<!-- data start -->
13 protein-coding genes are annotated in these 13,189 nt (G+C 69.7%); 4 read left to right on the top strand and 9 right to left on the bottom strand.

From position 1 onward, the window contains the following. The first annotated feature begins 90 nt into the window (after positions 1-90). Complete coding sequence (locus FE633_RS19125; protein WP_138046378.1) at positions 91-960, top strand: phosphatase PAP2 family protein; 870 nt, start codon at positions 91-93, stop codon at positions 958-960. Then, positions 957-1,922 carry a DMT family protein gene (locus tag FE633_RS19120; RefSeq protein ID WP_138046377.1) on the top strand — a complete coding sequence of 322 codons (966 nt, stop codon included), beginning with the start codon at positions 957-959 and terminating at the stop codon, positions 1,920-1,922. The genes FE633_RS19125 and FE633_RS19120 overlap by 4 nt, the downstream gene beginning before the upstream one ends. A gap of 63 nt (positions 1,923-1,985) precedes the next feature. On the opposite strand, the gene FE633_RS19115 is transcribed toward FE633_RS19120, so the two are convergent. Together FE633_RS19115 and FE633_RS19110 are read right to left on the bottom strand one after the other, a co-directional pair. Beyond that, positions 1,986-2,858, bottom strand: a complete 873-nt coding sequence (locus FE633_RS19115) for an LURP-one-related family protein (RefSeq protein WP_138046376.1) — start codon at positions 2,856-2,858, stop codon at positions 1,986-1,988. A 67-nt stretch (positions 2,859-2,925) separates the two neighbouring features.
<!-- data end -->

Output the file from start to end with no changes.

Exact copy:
13 protein-coding genes are annotated in these 13,189 nt (G+C 69.7%); 4 read left to right on the top strand and 9 right to left on the bottom strand.

From position 1 onward, the window contains the following. The first annotated feature begins 90 nt into the window (after positions 1-90). Complete coding sequence (locus FE633_RS19125; protein WP_138046378.1) at positions 91-960, top strand: phosphatase PAP2 family protein; 870 nt, start codon at positions 91-93, stop codon at positions 958-960. Then, positions 957-1,922 carry a DMT family protein gene (locus tag FE633_RS19120; RefSeq protein ID WP_138046377.1) on the top strand — a complete coding sequence of 322 codons (966 nt, stop codon included), beginning with the start codon at positions 957-959 and terminating at the stop codon, positions 1,920-1,922. The genes FE633_RS19125 and FE633_RS19120 overlap by 4 nt, the downstream gene beginning before the upstream one ends. A gap of 63 nt (positions 1,923-1,985) precedes the next feature. On the opposite strand, the gene FE633_RS19115 is transcribed toward FE633_RS19120, so the two are convergent. Together FE633_RS19115 and FE633_RS19110 are read right to left on the bottom strand one after the other, a co-directional pair. Beyond that, positions 1,986-2,858, bottom strand: a complete 873-nt coding sequence (locus FE633_RS19115) for an LURP-one-related family protein (RefSeq protein WP_138046376.1) — start codon at positions 2,856-2,858, stop codon at positions 1,986-1,988. A 67-nt stretch (positions 2,859-2,925) separates the two neighbouring features.